Orellana: Most of the people have this idea before they come here that somehow they're gonna get here and they're gonna find all of these white people. That guy's not white, that guy's Filipino, that guy is, you know, somebody else who is not white, and they say 'well, what is this? I'm not in the Philippines, I'm not in India.'

Cucuy: Spanish

Jackson: Going from the ocean all the way through Riverside, and just stopping, like, at a shopping mall, and the shopping is all Oriental. The whole thing! And I was like, wow, I didn't even know this existed out here.

(Music: Band Music)

Lee: I just recently visited my old high school, and back then it was about 90 percent Caucasian. I go back, it's ten percent Caucasian. It's so shocking to me how the ratio has completely flipped.

Rodriguez: Los Angeles is the great Brown city of America. That's largely because of it Mexican-ness, it seems. But I also would insist that's because of it's Korean-ness, it's also because of the Chinese-ness, it's also of it's Gringo-ness.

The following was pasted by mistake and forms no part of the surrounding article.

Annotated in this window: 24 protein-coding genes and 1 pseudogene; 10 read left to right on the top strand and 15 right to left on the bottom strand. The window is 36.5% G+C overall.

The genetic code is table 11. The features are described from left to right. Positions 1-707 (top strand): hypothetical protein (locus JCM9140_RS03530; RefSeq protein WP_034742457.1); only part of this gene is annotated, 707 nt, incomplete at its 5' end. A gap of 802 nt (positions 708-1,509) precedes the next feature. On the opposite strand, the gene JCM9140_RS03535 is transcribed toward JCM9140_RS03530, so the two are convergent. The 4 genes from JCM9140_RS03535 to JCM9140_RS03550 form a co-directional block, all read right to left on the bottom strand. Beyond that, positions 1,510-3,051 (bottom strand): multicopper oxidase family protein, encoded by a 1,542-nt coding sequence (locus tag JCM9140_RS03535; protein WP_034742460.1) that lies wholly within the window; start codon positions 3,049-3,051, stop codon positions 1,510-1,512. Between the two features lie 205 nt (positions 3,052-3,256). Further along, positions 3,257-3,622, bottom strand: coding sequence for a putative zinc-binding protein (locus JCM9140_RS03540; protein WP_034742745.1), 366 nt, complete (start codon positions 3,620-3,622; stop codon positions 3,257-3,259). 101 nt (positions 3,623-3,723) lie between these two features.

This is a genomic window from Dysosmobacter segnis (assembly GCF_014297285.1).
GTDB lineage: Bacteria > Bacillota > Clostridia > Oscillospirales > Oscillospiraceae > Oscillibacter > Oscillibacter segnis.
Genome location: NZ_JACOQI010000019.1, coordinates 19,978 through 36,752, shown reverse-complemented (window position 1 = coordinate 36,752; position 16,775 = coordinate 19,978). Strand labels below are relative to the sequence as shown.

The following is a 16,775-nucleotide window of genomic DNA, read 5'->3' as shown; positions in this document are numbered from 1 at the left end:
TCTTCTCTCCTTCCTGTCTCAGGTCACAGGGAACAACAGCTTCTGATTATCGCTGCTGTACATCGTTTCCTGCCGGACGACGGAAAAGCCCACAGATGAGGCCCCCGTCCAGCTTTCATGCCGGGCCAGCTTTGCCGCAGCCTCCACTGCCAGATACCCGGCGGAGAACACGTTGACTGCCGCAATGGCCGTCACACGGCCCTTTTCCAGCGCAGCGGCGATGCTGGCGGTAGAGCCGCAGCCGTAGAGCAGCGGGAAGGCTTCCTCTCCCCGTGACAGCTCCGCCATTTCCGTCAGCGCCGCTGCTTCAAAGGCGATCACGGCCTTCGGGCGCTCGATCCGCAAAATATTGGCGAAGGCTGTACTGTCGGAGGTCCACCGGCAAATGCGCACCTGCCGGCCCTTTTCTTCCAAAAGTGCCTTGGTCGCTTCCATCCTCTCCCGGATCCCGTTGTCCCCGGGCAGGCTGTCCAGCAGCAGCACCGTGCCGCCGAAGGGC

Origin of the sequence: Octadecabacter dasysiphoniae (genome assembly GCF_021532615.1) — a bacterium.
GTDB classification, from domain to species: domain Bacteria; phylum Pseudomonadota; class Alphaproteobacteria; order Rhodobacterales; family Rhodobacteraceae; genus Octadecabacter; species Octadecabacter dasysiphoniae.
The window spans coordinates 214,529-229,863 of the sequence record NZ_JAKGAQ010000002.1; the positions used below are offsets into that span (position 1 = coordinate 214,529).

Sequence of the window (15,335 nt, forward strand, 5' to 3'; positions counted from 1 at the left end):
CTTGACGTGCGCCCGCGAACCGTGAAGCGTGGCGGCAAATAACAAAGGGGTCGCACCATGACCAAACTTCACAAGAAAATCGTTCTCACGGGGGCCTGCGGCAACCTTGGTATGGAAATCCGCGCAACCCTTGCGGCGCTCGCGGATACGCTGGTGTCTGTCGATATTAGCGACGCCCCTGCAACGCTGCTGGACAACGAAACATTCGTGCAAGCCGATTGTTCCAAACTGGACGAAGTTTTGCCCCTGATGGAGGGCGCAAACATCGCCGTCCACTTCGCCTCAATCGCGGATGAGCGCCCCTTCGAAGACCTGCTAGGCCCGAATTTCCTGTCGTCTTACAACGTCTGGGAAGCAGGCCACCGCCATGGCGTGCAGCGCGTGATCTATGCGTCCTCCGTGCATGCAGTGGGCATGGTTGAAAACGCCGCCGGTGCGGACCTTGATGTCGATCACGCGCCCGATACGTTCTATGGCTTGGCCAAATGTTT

Guerra: The Anglo story of Los Angeles is so important, and it keeps getting pushed further and further out from the core, both literally and figuratively.

Kotkin: The idea of Anlgos like having disappeared, certainly the establishment, the families themselves, they've dissipated pretty radically.

Gamboa: I'm not exactly nostalgic for visible signs of white power because where I come from those visible signs were police batons and the muzzles of twelve-gauge shotguns.